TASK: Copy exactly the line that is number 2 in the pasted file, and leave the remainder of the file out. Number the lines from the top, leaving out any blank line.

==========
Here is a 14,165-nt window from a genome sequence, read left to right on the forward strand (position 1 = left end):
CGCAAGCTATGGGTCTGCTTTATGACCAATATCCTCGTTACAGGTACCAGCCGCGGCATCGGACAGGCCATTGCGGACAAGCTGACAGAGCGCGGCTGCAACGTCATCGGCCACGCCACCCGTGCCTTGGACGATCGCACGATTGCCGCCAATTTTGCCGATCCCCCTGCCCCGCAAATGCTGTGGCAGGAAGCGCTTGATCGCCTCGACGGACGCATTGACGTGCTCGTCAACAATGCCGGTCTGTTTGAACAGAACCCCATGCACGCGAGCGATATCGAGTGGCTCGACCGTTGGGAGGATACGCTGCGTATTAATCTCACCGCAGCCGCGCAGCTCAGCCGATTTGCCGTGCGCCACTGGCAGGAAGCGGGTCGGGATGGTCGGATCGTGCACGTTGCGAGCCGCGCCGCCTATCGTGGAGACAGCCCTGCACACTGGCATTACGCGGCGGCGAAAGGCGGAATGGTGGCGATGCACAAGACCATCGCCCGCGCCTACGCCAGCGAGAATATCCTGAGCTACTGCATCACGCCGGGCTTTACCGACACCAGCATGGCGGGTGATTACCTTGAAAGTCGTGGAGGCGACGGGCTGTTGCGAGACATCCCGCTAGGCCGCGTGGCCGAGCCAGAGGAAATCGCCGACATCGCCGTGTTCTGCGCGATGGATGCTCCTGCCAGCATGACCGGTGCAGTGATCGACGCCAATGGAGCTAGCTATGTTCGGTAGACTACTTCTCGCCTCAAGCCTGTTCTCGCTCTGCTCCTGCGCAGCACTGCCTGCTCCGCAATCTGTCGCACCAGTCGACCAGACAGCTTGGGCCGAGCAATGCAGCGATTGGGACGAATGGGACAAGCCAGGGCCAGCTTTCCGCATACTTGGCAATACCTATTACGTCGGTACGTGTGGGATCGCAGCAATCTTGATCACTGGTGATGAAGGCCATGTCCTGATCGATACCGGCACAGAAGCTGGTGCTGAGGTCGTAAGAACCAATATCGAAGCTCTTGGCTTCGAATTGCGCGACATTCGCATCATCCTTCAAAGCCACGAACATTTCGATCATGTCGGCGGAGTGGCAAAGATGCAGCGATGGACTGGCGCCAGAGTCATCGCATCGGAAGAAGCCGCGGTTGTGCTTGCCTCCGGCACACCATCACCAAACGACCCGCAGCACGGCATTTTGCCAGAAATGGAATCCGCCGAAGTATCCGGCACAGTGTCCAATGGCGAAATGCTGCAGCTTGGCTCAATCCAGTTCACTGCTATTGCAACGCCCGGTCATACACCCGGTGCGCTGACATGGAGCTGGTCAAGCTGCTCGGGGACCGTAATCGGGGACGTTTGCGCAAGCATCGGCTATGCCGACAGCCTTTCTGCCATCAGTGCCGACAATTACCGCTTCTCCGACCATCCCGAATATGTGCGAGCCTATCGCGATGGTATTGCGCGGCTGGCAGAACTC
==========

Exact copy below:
CGCAAGCTATGGGTCTGCTTTATGACCAATATCCTCGTTACAGGTACCAGCCGCGGCATCGGACAGGCCATTGCGGACAAGCTGACAGAGCGCGGCTGCAACGTCATCGGCCACGCCACCCGTGCCTTGGACGATCGCACGATTGCCGCCAATTTTGCCGATCCCCCTGCCCCGCAAATGCTGTGGCAGGAAGCGCTTGATCGCCTCGACGGACGCATTGACGTGCTCGTCAACAATGCCGGTCTGTTTGAACAGAACCCCATGCACGCGAGCGATATCGAGTGGCTCGACCGTTGGGAGGATACGCTGCGTATTAATCTCACCGCAGCCGCGCAGCTCAGCCGATTTGCCGTGCGCCACTGGCAGGAAGCGGGTCGGGATGGTCGGATCGTGCACGTTGCGAGCCGCGCCGCCTATCGTGGAGACAGCCCTGCACACTGGCATTACGCGGCGGCGAAAGGCGGAATGGTGGCGATGCACAAGACCATCGCCCGCGCCTACGCCAGCGAGAATATCCTGAGCTACTGCATCACGCCGGGCTTTACCGACACCAGCATGGCGGGTGATTACCTTGAAAGTCGTGGAGGCGACGGGCTGTTGCGAGACATCCCGCTAGGCCGCGTGGCCGAGCCAGAGGAAATCGCCGACATCGCCGTGTTCTGCGCGATGGATGCTCCTGCCAGCATGACCGGTGCAGTGATCGACGCCAATGGAGCTAGCTATGTTCGGTAGACTACTTCTCGCCTCAAGCCTGTTCTCGCTCTGCTCCTGCGCAGCACTGCCTGCTCCGCAATCTGTCGCACCAGTCGACCAGACAGCTTGGGCCGAGCAATGCAGCGATTGGGACGAATGGGACAAGCCAGGGCCAGCTTTCCGCATACTTGGCAATACCTATTACGTCGGTACGTGTGGGATCGCAGCAATCTTGATCACTGGTGATGAAGGCCATGTCCTGATCGATACCGGCACAGAAGCTGGTGCTGAGGTCGTAAGAACCAATATCGAAGCTCTTGGCTTCGAATTGCGCGACATTCGCATCATCCTTCAAAGCCACGAACATTTCGATCATGTCGGCGGAGTGGCAAAGATGCAGCGATGGACTGGCGCCAGAGTCATCGCATCGGAAGAAGCCGCGGTTGTGCTTGCCTCCGGCACACCATCACCAAACGACCCGCAGCACGGCATTTTGCCAGAAATGGAATCCGCCGAAGTATCCGGCACAGTGTCCAATGGCGAAATGCTGCAGCTTGGCTCAATCCAGTTCACTGCTATTGCAACGCCCGGTCATACACCCGGTGCGCTGACATGGAGCTGGTCAAGCTGCTCGGGGACCGTAATCGGGGACGTTTGCGCAAGCATCGGCTATGCCGACAGCCTTTCTGCCATCAGTGCCGACAATTACCGCTTCTCCGACCATCCCGAATATGTGCGAGCCTATCGCGATGGTATTGCGCGGCTGGCAGAACTC